"Tex was in many respects, a one man band, but he didn't consider himself a good draftsman, and gave this as the reason why he became a director. Nevertheless his drawing exhibit a vitality that the animators strive to transfer to the final film. One of those animators, Mike Lah, recalls the unique Avery style:"

"I think the main thing was, he let himself go, he never had any restrictions and it came finally in the exaggerated drawings, exagerated takes, nobody has ever tried them before, btu he went along with them without worrying if anyone found them funny,because they were funny to him. It was mainly, extreme takes, and double takes, I think that stood out more than anythin else, nobody else would ever try it, only Tex". MIKE LAH

But in fact, MGMs other unit, headed by Bill Hannah and Joe Barbera, turning out the Tom and Jerry cartoons, were not adverse to borrowing from Tex". "Tom's reaction to Jerry's sabotage, is pure Avery".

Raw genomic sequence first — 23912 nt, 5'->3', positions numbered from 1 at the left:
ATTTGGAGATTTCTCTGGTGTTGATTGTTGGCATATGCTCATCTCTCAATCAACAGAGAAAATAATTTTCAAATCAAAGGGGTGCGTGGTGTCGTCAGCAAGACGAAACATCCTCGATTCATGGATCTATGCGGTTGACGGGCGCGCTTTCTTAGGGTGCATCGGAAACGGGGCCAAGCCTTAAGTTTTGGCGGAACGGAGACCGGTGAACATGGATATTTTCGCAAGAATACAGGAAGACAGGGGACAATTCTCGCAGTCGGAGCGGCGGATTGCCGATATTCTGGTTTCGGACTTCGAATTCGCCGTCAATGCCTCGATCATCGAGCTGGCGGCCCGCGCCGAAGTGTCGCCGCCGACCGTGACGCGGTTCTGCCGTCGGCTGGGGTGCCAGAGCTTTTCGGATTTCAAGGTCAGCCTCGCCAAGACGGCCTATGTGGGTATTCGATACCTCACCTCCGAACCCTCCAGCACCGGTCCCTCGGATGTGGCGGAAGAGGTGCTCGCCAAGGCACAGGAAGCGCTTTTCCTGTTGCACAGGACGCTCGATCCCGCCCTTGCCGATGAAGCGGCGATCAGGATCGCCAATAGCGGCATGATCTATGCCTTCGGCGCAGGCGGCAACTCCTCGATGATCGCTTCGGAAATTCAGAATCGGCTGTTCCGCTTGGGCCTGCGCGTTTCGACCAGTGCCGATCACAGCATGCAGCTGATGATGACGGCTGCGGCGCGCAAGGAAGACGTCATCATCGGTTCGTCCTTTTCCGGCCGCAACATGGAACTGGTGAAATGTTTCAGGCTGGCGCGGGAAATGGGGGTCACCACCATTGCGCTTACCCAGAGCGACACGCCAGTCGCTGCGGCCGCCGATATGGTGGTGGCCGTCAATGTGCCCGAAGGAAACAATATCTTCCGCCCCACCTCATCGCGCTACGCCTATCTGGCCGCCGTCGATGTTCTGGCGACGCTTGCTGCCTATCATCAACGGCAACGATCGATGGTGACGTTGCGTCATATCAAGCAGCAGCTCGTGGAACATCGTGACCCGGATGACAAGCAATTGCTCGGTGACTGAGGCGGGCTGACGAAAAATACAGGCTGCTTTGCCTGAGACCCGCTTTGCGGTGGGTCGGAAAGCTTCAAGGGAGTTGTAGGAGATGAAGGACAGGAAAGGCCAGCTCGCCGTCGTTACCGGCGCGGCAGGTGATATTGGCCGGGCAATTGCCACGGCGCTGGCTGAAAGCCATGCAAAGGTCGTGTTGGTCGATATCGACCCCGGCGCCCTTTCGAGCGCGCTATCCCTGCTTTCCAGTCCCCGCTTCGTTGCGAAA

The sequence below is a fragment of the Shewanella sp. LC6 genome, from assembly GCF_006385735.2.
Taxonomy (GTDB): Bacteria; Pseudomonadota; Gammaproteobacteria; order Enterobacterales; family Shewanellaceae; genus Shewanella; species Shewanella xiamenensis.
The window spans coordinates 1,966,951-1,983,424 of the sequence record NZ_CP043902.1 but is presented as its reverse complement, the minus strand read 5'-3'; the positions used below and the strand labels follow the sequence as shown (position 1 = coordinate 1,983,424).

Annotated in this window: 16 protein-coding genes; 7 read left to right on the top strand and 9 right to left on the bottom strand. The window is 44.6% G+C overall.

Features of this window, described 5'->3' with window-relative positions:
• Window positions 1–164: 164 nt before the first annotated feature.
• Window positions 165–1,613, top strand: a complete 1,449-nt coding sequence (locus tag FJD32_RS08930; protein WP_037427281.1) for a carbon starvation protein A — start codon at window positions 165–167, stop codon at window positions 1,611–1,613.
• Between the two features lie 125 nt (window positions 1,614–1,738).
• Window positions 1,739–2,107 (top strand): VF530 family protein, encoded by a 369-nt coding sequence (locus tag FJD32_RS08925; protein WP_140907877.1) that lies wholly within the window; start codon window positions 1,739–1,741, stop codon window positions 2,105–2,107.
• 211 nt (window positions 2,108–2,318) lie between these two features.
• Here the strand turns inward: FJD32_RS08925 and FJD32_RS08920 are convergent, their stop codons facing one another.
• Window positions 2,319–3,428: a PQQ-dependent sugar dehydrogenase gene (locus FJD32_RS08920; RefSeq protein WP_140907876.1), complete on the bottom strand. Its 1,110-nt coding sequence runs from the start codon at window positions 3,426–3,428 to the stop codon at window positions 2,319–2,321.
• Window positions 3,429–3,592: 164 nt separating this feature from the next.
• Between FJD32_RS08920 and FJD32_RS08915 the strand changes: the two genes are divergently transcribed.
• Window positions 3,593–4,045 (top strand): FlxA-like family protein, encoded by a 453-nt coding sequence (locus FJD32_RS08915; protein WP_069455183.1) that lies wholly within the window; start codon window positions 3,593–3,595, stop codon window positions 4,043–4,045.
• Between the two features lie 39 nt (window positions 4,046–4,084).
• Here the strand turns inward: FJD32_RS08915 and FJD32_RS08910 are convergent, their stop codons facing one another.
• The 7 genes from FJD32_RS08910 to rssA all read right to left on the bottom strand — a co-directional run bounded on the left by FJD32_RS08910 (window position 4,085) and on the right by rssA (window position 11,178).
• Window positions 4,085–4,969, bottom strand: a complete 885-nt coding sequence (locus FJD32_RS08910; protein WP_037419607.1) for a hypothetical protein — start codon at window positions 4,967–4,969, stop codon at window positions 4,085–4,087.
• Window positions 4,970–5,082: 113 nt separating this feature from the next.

"Tex set out to baffle his audiences, and even his characters, with alienation techniques, a constant reminded, that you're watchin a film".

"one thing that Tex said was, we knew that Disney had the kids audience sown up, so we went after teenagesrs, and young adults, well that's one way to do it, and if u start thinking about ur cartoons that way, and he sed 'will a 10 year old laugh at this' and as soon as you think that, you become a lil bit compromised, and a lil bit slower, and a lil bit deliberate and you get intlo what they do wit TV, when tehy go ' wait what;s a 6 yyr odl gonna think when he sees this, and they jus did not think that way at all". CHUCK JONES

"His idea of making a picture was, give me an opening and a closing, and give me 30 gags and I'll make you a cartoon, that's not the kind of writer the films business if used to, but that's what it was."

"He realised you could kill a character, destroy him, mame him, and bring him back to life, and the audience will accept it, as funny"